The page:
I’m generally suspicious of ballot-initiative changes to Michigan’s Constitution, and we’re facing some especially ill-advised Constitutional change Proposals in this election.
Proposal 2 is intended to fix a re-districting problem, and taps into the general suspicion of government and a burgeoning populist sentiment.
A “no” vote opposes transfering [sic] the power to draw the state’s congressional and legislative districts from the state legislature to an independent redistricting commission.
More from Ballotopedia
“Independent” sounds good, but the devil is in the details. This proposal’s major flaw is vagueness, followed closely by unnecessary complication.
Here is a link to a neutral analysis from The Mackinac Center. I am not presenting both sides here, since it’s well done at the link, but I will quote briefly from the section on arguments against Prop 2. If you want the pros, too, click here.
Many terms in Proposal 2 do not appear to be clearly defined. For instance, the secretary of state would be required “to ensure that [applicants for the commission], as closely as possible, mirror the geographic and demographic makeup of the state.” A number of different demographical factors could be used for this purpose, including age, race, income, gender, education level, ethnicity, sexual orientation and religion. Yet, the proposal is silent about which ones matter. Presumably, this question will be left to the discretion of the secretary of state.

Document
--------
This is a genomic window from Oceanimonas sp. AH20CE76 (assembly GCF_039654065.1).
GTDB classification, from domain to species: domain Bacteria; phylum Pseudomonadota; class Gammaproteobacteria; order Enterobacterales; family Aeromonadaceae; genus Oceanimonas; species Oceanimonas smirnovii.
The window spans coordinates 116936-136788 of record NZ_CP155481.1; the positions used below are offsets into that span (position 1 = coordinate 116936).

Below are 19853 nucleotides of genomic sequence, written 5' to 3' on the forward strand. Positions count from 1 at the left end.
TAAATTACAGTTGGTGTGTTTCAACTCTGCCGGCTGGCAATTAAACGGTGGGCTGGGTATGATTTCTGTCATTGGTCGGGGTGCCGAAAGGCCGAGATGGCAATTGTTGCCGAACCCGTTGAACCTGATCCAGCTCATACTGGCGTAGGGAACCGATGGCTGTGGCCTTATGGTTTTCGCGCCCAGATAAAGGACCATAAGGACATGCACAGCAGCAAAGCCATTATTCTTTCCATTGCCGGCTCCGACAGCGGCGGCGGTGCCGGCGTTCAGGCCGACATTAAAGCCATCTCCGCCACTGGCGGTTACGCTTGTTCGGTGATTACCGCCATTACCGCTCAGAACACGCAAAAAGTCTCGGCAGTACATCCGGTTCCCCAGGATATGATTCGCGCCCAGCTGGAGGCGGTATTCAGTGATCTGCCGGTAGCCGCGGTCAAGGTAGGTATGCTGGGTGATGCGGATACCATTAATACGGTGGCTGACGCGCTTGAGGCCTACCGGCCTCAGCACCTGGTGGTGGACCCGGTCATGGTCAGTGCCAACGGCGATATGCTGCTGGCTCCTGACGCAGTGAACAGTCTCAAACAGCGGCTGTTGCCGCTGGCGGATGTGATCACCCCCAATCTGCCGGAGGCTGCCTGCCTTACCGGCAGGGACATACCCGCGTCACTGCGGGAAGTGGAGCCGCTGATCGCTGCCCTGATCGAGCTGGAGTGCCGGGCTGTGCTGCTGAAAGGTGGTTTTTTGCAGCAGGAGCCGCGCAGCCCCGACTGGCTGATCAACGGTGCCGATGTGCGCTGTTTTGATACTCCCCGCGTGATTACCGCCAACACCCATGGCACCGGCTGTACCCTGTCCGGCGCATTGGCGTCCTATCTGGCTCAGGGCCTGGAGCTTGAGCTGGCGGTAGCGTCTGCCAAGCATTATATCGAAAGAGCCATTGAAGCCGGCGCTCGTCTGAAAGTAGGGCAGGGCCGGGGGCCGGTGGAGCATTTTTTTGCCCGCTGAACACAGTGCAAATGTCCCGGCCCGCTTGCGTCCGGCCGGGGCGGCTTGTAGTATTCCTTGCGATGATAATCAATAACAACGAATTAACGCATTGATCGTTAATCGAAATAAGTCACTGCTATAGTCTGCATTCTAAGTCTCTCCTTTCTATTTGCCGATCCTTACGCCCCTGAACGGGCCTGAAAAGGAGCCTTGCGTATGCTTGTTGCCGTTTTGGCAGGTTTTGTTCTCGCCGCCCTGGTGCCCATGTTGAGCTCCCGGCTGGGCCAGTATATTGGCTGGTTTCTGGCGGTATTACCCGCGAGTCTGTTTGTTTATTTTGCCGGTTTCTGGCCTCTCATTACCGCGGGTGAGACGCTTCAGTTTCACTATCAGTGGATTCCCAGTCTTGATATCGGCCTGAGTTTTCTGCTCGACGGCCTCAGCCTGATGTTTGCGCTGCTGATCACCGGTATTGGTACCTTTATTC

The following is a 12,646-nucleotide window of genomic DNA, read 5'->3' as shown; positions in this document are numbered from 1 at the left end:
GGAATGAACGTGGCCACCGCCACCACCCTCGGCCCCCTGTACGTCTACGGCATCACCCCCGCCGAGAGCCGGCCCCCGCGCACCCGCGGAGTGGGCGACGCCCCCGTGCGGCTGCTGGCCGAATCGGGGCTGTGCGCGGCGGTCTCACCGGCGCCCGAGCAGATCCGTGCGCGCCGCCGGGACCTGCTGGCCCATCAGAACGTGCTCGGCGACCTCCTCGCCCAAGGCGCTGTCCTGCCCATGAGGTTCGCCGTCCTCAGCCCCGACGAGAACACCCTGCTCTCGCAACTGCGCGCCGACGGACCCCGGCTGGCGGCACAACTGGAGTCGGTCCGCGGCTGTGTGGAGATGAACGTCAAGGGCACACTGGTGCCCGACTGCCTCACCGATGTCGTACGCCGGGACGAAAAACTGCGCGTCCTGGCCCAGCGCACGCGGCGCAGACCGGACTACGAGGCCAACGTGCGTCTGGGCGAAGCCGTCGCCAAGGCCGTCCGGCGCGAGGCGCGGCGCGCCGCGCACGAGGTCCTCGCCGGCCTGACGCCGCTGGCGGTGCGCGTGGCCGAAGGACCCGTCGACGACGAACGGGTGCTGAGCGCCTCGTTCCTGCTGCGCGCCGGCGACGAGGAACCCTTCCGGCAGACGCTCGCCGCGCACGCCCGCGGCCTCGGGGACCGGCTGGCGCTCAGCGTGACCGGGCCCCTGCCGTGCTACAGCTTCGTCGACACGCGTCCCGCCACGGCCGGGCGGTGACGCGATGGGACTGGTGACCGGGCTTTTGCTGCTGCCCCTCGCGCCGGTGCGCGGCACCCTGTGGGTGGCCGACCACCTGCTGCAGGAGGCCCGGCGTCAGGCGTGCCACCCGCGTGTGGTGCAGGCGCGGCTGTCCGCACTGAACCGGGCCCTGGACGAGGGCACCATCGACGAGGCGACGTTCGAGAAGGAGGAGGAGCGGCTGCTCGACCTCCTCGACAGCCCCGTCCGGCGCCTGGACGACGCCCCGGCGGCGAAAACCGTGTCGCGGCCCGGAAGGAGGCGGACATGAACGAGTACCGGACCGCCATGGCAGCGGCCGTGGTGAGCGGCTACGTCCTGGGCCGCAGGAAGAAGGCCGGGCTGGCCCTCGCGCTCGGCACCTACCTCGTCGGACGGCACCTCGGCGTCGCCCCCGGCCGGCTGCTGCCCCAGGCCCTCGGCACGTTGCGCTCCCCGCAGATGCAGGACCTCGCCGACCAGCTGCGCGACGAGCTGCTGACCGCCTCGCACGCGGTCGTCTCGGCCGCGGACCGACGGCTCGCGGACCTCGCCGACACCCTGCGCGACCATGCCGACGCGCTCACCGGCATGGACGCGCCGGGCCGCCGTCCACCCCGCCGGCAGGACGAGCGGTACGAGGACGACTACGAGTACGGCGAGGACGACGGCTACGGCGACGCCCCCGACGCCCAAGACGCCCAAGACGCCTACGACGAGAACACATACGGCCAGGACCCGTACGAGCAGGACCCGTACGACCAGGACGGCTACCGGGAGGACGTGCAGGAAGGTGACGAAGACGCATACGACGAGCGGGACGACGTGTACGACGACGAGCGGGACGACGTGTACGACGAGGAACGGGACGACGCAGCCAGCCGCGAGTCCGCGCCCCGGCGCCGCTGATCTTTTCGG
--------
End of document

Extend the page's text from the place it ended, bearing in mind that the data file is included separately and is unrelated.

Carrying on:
Another potentially problematic concept is “communities of interest,” which districts drawn by the commission are required to “reflect.” Although the proposal states that these could be populations that share “cultural or historical characteristics or economic interests,” it also states that communities of interests “shall not be limited to” these definitions — essentially making it an open-ended term. And while 24 other states use this term or something similar in their redistricting guidelines, most provide either a more concrete definition or qualify this requirement with phrases like “to the extent feasible” or “where practicable.”21 By including these poorly defined concepts and others, Proposal 2 may inadvertently grant the secretary of state a significant amount of power over the redistricting process.* Further, ill-defined concepts are fertile ground for litigation, and the proposed commission’s maps may be continually challenged in court…
Proposal 2 would create a completely new redistricting process and commission. Michigan would join the few states that use a similar mechanism for redistricting. Taking this step may be unnecessary, and a simpler alternative might fix the Michigan Constitution to make the original redistricting rules established in 1963 valid and functional again. These original redistricting rules were deemed unconstitutional because they required redistricting officials to considered both population and land area when determining district boundaries.22 Removing land area from the redistricting formula would likely render these rules constitutional.